A new technology from US start-up Bump, which lets consumers use phones equipped with accelerometers to make peer-to-peer payments and share images or contact details, has been adopted by PayPal for its new Send Money service.
PayPal has launched a new service that enables consumers to make payments by simply 'bumping together' two mobile phones.
Send Money can be used to make an instant peer-to-peer transfer of funds from one PayPal account to another, either between two consumers or between a consumer and a merchant or service provider such as a plumber or a market trader.
As well as a straight transfer of funds, Send Money also enables users to:
- Split a bill. This function makes it easy for users to divide up the cost of a meal for up to 20 people and quickly reimburse each other for their share of the cost.
- Collect money, by requesting funds from multiple people for a joint gift, team dues or concert tickets. "Users can send gifts of money on the spot for birthdays, anniversaries or any moment of impulsive generosity," says PayPal.
- Set reminders for recurring payments from their PayPal account.
PayPal Send Money requires a PIN or password for every transaction to help prevent unauthorised use and includes a global currency calculator. It is available from launch in 15 languages.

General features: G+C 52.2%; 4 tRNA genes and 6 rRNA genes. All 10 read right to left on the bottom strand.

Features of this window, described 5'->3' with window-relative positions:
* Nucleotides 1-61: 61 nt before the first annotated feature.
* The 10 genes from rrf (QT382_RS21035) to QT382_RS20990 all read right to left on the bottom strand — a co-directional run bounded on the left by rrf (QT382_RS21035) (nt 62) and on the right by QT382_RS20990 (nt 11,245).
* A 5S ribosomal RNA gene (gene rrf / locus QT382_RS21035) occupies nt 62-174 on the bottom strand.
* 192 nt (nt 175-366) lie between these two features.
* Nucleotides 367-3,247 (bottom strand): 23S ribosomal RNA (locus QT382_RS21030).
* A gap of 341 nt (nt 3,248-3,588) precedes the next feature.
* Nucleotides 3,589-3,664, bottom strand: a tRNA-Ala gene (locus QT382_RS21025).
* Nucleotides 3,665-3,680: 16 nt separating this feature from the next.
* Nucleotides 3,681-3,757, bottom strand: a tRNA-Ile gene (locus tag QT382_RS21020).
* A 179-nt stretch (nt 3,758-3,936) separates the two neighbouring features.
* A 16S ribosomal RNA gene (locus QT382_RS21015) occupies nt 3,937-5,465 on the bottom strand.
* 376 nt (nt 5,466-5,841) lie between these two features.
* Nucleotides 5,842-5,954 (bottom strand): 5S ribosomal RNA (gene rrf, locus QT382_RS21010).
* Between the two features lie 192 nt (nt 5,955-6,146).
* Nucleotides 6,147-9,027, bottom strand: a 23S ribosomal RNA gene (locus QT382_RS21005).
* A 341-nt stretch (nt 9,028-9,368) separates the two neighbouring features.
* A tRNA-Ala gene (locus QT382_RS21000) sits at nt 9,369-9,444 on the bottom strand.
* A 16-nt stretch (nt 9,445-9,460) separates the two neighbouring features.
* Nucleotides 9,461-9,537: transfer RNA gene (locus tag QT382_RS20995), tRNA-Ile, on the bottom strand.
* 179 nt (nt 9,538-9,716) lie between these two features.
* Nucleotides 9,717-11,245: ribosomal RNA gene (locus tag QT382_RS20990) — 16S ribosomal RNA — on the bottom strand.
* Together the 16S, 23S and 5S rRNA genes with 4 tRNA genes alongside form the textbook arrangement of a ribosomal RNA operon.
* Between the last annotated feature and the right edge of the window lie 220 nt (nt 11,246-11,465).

While PayPal's service currently works only with Apple's iPhone and iPod Touch, Send Money is built on technology developed by US start-up Bump Technologies which has already introduced versions for Android devices and plans to introduce the service to other platforms in the near future.
And, while PayPal is using Bump for funds transfer only, the technology equally enables a range of other P2P transfers, such as sharing photos and contact information and interacting on Facebook.
To use the service, consumers simply download the Bump app to their mobile device and then, when they wish to make a transfer, they simply bring their phone into contact with another using a sideways 'bump' action.
"The app on your phone uses the phone's sensors to literally 'feel' the bump, and it sends that info up to the cloud," Bump explains. "The matching algorithm listens to the bumps from phones around the world and pairs up phones that felt the same bump. Then we just route information between the two phones in each pair."
"We use various techniques to limit the pool of potential matches, including location information and characteristics of the bump event," the company continues. "If you are bumping in a particularly dense area (for example, at a conference), and we cannot resolve a unique match after a single bump, we'll just ask you to bump again... if you are in Chicago, we use that info so we don't have to compare your bump with bumps coming in from Japan, Europe, New York, etc."
"When you bump, if we find a match with a phone that felt the same bump, our servers ask each phone to send up the contact information each user chose to share, but nothing more," Bump adds. "If and only if both users then confirm that the match is indeed correct will the contact information be sent down to the other person."
"Today, there are several other phones that include the sensors that Bump needs to feel bumps, but in the next few years, the vast majority of new phones will have these sensors," the company continues. "We plan to offer Bump on all of them, and Bump will work between any two of them."